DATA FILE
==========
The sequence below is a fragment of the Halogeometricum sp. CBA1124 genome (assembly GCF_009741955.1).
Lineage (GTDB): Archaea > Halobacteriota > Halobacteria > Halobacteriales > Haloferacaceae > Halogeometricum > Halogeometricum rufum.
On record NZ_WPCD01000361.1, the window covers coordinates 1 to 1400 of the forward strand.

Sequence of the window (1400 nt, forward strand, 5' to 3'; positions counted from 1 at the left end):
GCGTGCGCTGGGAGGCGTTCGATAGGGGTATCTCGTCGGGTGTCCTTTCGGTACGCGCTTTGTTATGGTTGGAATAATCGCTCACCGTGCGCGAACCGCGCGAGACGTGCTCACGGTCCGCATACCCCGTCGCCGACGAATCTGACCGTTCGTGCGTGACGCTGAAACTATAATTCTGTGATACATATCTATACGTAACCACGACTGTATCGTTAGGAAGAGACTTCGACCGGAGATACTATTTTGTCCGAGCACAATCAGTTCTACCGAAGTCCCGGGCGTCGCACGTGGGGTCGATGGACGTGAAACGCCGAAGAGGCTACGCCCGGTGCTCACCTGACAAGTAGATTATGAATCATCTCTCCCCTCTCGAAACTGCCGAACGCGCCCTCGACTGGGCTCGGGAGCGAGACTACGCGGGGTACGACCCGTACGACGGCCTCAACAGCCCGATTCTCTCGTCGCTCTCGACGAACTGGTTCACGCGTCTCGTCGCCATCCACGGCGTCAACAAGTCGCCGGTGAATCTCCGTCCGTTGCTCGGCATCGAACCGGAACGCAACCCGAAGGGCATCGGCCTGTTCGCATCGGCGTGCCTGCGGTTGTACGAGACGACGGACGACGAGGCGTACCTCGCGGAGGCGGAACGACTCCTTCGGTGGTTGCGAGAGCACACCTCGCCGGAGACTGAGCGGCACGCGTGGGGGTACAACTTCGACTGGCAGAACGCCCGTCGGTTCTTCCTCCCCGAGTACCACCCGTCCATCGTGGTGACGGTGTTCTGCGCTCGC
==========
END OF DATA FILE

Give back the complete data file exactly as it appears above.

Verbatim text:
The sequence below is a fragment of the Halogeometricum sp. CBA1124 genome (assembly GCF_009741955.1).
Lineage (GTDB): Archaea > Halobacteriota > Halobacteria > Halobacteriales > Haloferacaceae > Halogeometricum > Halogeometricum rufum.
On record NZ_WPCD01000361.1, the window covers coordinates 1 to 1400 of the forward strand.

Sequence of the window (1400 nt, forward strand, 5' to 3'; positions counted from 1 at the left end):
GCGTGCGCTGGGAGGCGTTCGATAGGGGTATCTCGTCGGGTGTCCTTTCGGTACGCGCTTTGTTATGGTTGGAATAATCGCTCACCGTGCGCGAACCGCGCGAGACGTGCTCACGGTCCGCATACCCCGTCGCCGACGAATCTGACCGTTCGTGCGTGACGCTGAAACTATAATTCTGTGATACATATCTATACGTAACCACGACTGTATCGTTAGGAAGAGACTTCGACCGGAGATACTATTTTGTCCGAGCACAATCAGTTCTACCGAAGTCCCGGGCGTCGCACGTGGGGTCGATGGACGTGAAACGCCGAAGAGGCTACGCCCGGTGCTCACCTGACAAGTAGATTATGAATCATCTCTCCCCTCTCGAAACTGCCGAACGCGCCCTCGACTGGGCTCGGGAGCGAGACTACGCGGGGTACGACCCGTACGACGGCCTCAACAGCCCGATTCTCTCGTCGCTCTCGACGAACTGGTTCACGCGTCTCGTCGCCATCCACGGCGTCAACAAGTCGCCGGTGAATCTCCGTCCGTTGCTCGGCATCGAACCGGAACGCAACCCGAAGGGCATCGGCCTGTTCGCATCGGCGTGCCTGCGGTTGTACGAGACGACGGACGACGAGGCGTACCTCGCGGAGGCGGAACGACTCCTTCGGTGGTTGCGAGAGCACACCTCGCCGGAGACTGAGCGGCACGCGTGGGGGTACAACTTCGACTGGCAGAACGCCCGTCGGTTCTTCCTCCCCGAGTACCACCCGTCCATCGTGGTGACGGTGTTCTGCGCTCGC